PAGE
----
A Sunday Review of ‘Maid of Stone'”
Review by Mick Dyer photos Glen Parkes
On Sunday, the weather, despite assurances from the forecasters did not start well.
For a time it looked as though we were in for more of the same as yesterday
but after a few desultory drops the Sun God smiled on us, and the clouds parted and disappeared for virtually the whole of the day. Brilliant!
Another eighteen bands were lined up to play across the three stages and in truth, not one disappointed. If I was to cover all of them, this review would not get written so I will only mention a few that resonated with me. That doesn’t mean the others aren’t worth mentioning, far from it, all of them deserve the highest praise for their work.
The opening act on the Maiden Stage, Death Ingloria, kept the audience’s interest with their unique mix of music interspersed with a commentary over anime pictures, each of their songs told its own story. Mostly concerned with the mundanity of modern life and the idea of extrapolating that into a future Earth was both clever and novel.
Another act on the Maiden stage was one I had been looking forward to seeing ever since I found out they were on the list…Häxan. Pronounced ‘Heck-sen’, it is a Swedish word meaning ‘witch’ and these ladies certainly cast a spell over the audience (sorry). With their heavy bass and drum work and lyrics, the trio certainly pulled out all the stops.
Mid-afternoon and Elles Bailey arrived on the Jeff Beck stage to a very expectant crowd. With her sultry voice that could give the Devil a bout of shivers, she carried the audience along atop her musical wave. at one point she even left the stage; walked along the Tog’s pit and then suddenly appeared at the side of the stage where she sang from the barrier before walking around into the audience, all without missing a beat.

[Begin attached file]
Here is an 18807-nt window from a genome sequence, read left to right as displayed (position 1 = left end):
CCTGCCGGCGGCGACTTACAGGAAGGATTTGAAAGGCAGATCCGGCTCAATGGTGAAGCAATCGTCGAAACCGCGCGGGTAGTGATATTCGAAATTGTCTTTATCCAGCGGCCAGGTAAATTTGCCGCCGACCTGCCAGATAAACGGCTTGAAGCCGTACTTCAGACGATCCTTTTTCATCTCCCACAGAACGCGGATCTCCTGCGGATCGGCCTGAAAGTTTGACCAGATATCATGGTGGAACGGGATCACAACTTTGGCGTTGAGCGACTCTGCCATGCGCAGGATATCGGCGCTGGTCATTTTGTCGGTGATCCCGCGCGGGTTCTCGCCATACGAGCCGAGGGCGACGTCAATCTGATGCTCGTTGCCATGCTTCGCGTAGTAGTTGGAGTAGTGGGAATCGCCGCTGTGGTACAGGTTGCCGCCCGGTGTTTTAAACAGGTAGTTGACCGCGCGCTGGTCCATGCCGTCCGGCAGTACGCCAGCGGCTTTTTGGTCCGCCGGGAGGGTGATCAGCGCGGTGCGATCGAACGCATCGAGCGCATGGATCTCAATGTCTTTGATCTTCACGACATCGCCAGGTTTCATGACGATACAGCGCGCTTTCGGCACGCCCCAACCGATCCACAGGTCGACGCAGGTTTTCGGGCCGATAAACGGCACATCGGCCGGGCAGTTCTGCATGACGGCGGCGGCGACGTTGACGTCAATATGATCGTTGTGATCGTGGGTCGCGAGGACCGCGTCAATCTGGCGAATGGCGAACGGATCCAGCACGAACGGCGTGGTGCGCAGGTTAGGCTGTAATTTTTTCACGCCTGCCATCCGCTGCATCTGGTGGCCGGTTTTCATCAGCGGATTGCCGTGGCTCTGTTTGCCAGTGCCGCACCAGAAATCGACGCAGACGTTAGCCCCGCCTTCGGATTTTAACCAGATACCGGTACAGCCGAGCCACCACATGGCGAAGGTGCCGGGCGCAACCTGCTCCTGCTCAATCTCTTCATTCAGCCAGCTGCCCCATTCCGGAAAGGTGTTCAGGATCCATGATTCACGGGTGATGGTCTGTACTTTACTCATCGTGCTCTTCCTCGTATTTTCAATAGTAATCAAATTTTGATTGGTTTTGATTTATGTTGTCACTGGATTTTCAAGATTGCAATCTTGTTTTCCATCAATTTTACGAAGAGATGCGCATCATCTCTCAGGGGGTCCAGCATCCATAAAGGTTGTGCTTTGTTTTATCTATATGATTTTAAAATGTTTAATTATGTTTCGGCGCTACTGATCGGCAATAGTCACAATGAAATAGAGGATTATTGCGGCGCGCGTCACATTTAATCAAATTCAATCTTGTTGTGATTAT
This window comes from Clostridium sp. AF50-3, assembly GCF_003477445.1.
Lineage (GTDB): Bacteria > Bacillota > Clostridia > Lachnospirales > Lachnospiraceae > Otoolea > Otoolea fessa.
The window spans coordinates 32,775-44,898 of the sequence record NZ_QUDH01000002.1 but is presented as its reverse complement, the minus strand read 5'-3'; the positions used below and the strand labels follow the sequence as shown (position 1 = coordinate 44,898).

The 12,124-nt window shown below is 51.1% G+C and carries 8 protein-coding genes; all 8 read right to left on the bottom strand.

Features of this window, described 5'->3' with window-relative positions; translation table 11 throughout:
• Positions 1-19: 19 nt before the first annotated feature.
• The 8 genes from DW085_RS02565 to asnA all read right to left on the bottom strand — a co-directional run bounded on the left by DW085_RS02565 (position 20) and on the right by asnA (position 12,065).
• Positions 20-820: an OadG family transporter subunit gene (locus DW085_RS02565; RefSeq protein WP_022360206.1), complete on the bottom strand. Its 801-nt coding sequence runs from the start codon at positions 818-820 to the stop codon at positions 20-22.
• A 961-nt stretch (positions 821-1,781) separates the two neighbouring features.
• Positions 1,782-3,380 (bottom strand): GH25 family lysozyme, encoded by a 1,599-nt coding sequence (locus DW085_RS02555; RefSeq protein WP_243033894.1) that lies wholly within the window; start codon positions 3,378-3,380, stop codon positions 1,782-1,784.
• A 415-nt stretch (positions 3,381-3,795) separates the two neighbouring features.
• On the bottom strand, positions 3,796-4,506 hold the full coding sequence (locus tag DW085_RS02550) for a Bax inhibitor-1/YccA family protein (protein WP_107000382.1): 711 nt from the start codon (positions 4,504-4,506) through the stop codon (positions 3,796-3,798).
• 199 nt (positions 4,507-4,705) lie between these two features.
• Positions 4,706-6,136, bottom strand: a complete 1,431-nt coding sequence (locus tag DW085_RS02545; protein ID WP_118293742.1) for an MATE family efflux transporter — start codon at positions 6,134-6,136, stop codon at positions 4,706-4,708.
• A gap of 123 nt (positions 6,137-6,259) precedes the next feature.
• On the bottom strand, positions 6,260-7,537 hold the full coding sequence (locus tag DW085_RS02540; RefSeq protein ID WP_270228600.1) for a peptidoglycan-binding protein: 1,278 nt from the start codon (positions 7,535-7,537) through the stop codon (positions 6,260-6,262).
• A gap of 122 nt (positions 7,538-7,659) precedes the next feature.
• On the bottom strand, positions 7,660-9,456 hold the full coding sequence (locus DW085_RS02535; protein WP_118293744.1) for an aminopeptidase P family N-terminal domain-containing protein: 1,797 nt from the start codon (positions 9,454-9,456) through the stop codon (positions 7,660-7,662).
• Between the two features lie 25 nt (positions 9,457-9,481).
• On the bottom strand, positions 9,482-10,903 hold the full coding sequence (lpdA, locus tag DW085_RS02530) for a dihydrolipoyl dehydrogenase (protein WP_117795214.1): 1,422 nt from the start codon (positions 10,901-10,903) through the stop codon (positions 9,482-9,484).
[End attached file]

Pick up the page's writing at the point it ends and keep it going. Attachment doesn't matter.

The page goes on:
Following Elles was a rock band from Wales, Phil Campbell and the Bastard Sons, bringing their Motorhead style of heavy rock to the festival which went down an absolute storm in the late afternoon sunshine.
Skindred appeared in the early evening and from the opening notes you knew exactly what you were getting. Hailing from South Wales the band went through their set list of heavy metal fused with reggae. The lead singer immediately set about getting the audience involved and at one stage, the famous -or infamous- ‘Newport Helicopter’ was enacted where the crowd twirled tee shirts, scarves or anything else for that matter around their heads. the crowd loved it and them.
In front of a double bank of Marshalls set on either side of the drums plus the usual huge base speakers in front, the headliner act, Airbourne, appeared. Cavorting around the stage through the obscuring smoke, they played to the crowd magnificently. Formed in 2001, this Australian foursome is a powerhouse in the world of heavy rock who cite almost all the greats of the genre as their influences. With beer spraying everyone in the pit and the front rows the noise was deafening.
What a festival! The comparisons between this and Ramblin Man were bound to be voiced, but in reality, there was nothing really to compare. Yes, the venue was smaller which in fact made everything easier to get to. Yes, there were no mega-huge headliners but this gave a larger number of up-and-coming or maybe there or thereabouts bands a chance to showcase their material to possibly their largest or widest audience to date.
The organising company, and everybody associated with the festival, including the seemingly tireless cleaners and security staff, that were a part of the Maid of Stone thoroughly deserve all the plaudits they can get for a show that was run and ran like clockwork. Roll on Maid of Stone 2024!